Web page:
Brand, C. M., Marchant, L. F. 2018. Prevalence and characteristics of hair plucking in captive bonobos (Pan paniscus) in North American zoos. American Journal of Primatology 80(4), e22751.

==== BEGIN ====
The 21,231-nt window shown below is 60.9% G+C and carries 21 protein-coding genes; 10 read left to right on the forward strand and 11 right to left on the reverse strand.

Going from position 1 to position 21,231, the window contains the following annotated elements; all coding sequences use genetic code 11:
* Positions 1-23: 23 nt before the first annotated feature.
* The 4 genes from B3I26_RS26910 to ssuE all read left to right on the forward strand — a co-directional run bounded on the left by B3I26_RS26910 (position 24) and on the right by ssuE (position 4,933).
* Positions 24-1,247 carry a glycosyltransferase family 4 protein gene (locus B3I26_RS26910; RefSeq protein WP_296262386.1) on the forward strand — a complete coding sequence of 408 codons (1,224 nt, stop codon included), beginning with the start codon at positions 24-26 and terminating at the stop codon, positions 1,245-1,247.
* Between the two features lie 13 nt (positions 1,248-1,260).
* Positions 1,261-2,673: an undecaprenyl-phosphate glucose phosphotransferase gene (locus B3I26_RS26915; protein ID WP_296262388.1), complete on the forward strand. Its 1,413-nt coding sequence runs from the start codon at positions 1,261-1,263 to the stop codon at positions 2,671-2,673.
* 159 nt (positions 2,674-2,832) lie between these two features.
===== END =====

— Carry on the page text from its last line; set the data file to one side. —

When primates exhibit hair loss and are observed to engage in self or social hair plucking (a rapid jerking away of the hair shaft and follicle by the hand or mouth, often accompanied by inspection, and consumption) the altered appearance, and behavior patterns are thought to reflect individual physiological, and psychological well‐being. Hair loss and hair plucking occur in many captive primate species, including all of the great apes. We present the first survey of this behavior among captive bonobos (N = 88; 50 females and 38 males) in seven zoos in the United States. We found that 43% of the population engaged in this behavior pattern and discounting youngsters (who are not observed to hair pluck until the age of five), 58% of individuals hair plucked. Of the individuals who hair plucked, 97% engaged in social plucking, whereas 46% engaged in self‐directed plucking. We regressed the occurrence of hair plucking with multiple predictor variables using binary logistic regression and multimodel inference to determine which predictors best explained the prevalence of self‐directed and social plucking. We also analyzed publicly available data on hair plucking in captive chimpanzees. We found that the occurrence of another abnormal behavior, age, origin, and pelage condition best explained self‐directed plucking in bonobos. Social plucking was explained by age, origin, pelage, and sex. Our analysis of chimpanzee hair plucking revealed that plucking is strongly influenced by rearing and sex. This study demonstrates that hair plucking is more prevalent in captive bonobos compared to captive chimpanzees and gorillas, however, the covariates associated with hair plucking for each species are different. Our data suggest a potential link between self‐directed plucking and well‐being. However, the higher prevalence and etiology of social hair plucking is more difficult to explain.